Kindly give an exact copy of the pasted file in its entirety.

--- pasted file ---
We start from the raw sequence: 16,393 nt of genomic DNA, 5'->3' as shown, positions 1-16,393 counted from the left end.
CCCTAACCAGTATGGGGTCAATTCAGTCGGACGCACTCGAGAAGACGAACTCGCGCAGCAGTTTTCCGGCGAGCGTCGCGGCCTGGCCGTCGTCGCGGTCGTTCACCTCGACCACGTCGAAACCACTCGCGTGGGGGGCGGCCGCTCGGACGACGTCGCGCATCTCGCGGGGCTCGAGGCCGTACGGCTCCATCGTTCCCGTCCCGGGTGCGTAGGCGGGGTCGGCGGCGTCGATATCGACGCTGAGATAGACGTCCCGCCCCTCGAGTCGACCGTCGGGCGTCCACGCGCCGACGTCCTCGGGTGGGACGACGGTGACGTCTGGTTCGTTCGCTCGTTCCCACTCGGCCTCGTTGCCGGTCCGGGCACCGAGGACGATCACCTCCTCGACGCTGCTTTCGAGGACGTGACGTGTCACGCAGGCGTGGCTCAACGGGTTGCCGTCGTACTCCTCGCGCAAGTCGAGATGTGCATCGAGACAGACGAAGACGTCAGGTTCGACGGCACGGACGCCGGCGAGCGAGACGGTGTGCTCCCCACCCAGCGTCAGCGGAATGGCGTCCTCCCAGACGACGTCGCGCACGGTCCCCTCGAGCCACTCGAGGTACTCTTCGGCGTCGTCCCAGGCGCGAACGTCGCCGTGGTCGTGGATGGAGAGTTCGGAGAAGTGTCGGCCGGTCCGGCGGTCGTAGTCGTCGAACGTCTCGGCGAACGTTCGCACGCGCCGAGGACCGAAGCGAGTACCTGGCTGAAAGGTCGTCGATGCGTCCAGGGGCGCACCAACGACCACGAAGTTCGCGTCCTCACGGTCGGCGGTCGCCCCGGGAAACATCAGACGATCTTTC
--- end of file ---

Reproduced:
We start from the raw sequence: 16,393 nt of genomic DNA, 5'->3' as shown, positions 1-16,393 counted from the left end.
CCCTAACCAGTATGGGGTCAATTCAGTCGGACGCACTCGAGAAGACGAACTCGCGCAGCAGTTTTCCGGCGAGCGTCGCGGCCTGGCCGTCGTCGCGGTCGTTCACCTCGACCACGTCGAAACCACTCGCGTGGGGGGCGGCCGCTCGGACGACGTCGCGCATCTCGCGGGGCTCGAGGCCGTACGGCTCCATCGTTCCCGTCCCGGGTGCGTAGGCGGGGTCGGCGGCGTCGATATCGACGCTGAGATAGACGTCCCGCCCCTCGAGTCGACCGTCGGGCGTCCACGCGCCGACGTCCTCGGGTGGGACGACGGTGACGTCTGGTTCGTTCGCTCGTTCCCACTCGGCCTCGTTGCCGGTCCGGGCACCGAGGACGATCACCTCCTCGACGCTGCTTTCGAGGACGTGACGTGTCACGCAGGCGTGGCTCAACGGGTTGCCGTCGTACTCCTCGCGCAAGTCGAGATGTGCATCGAGACAGACGAAGACGTCAGGTTCGACGGCACGGACGCCGGCGAGCGAGACGGTGTGCTCCCCACCCAGCGTCAGCGGAATGGCGTCCTCCCAGACGACGTCGCGCACGGTCCCCTCGAGCCACTCGAGGTACTCTTCGGCGTCGTCCCAGGCGCGAACGTCGCCGTGGTCGTGGATGGAGAGTTCGGAGAAGTGTCGGCCGGTCCGGCGGTCGTAGTCGTCGAACGTCTCGGCGAACGTTCGCACGCGCCGAGGACCGAAGCGAGTACCTGGCTGAAAGGTCGTCGATGCGTCCAGGGGCGCACCAACGACCACGAAGTTCGCGTCCTCACGGTCGGCGGTCGCCCCGGGAAACATCAGACGATCTTTC